Dvorak's Piano Trio # 3

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Rach3
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Joined: Tue Apr 03, 2018 9:17 am

Dvorak's Piano Trio # 3

Post by Rach3 » Fri Jun 08, 2018 11:44 am

An attractive performance of Dvorak’s Piano Trio No.3 in F minor, Op.65, by the Trio Martinu, May, 2018, at Theater Tilburg , my first hearing of the work ( may have heard the 2nd mov. before ) :

https://www.nporadio4.nl/concerten/7883 ... t-tsjechie


“Many regard Dvořák's Piano Trio No. 3 in f-minor as a milestone. It is uncharacteristically serious, stormy and fraught with tragic conflict, unusual for a man generally regarded as sanguine, uncomplicated and most un-neurotic. It is supposed that Dvořák was venting his grief after recently losing his mother. But the trio seems to have arisen from another crisis as well: the pleading of friends and colleagues to move beyond his obsession with folk-oriented Slavic nationalism in music, to achieve a more cosmopolitan European style and a reputation beyond provincialism. Yet a third aspect of this turning point was surely Dvořák's "natural" development: because of or simply simultaneous with these other events, Dvořák, at forty-two, achieved a new level of maturity as a composer. With the first international success of his Slavonic Dances a few years behind him and his fateful trip to America still a decade away, Dvořák produced his first complex chamber music masterwork, a stunning epic that seemed to gather all these challenges into a forceful amalgam.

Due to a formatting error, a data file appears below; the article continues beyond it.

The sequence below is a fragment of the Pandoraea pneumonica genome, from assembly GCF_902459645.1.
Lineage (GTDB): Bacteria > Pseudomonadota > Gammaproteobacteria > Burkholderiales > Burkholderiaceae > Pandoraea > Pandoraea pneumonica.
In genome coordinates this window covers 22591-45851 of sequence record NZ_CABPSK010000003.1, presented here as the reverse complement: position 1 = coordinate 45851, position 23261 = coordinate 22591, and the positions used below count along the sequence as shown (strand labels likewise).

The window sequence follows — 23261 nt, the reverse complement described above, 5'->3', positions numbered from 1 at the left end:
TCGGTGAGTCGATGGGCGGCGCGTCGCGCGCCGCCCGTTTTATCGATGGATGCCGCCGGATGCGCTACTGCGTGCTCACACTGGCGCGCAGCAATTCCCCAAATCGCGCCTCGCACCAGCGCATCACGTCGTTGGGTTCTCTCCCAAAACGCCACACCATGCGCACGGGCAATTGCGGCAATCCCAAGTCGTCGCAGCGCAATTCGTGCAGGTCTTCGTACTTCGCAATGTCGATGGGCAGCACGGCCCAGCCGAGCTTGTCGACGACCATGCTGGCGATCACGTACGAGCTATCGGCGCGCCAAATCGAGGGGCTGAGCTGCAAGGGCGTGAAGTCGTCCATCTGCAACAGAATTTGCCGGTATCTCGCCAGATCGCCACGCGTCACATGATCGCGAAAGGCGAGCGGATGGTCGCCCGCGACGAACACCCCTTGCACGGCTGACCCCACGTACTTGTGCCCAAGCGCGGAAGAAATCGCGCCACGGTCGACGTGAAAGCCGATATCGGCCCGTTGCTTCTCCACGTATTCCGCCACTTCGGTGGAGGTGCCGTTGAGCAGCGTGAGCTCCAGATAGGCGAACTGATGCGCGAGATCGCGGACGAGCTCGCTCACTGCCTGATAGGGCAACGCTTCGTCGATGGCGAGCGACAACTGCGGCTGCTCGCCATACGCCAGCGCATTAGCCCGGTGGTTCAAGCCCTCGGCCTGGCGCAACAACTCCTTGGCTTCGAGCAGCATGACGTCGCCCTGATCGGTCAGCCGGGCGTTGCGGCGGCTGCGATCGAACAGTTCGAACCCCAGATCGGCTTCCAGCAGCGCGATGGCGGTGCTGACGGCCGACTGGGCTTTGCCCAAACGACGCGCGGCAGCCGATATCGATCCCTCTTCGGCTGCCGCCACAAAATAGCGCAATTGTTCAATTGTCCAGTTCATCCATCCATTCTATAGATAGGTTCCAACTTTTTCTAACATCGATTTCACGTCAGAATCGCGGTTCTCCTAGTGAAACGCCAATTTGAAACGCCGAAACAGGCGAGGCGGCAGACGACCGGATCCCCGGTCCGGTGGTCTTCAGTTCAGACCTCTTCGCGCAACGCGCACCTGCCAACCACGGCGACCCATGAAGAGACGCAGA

For a number of years, Dvořák received support, mentorship and inspiration from Brahms who was seven years his senior. The Piano Trio in f minor has been called Dvořák's most "Brahmsian" work. Yet both composers worked contemporaneously turning out trios, piano and string quartets neck and neck. It is possible that influence passed in both directions and that they simply shared a musical culture of time and place, the Viennese style being a hybrid of Austrian, Hungarian and Bohemian origins since Haydn's early years. Regardless, Dvořák's third piano trio is a magnificent work, itself a hybrid of "European" classicism, potent arch-Romanticism, Slavic nationalism as well as the unique musical personality of Dvořák himself…”

https://www.earsense.org/chamberbase/wo ... /?pkey=796

In my old age, I am loving Dvorak more and more.

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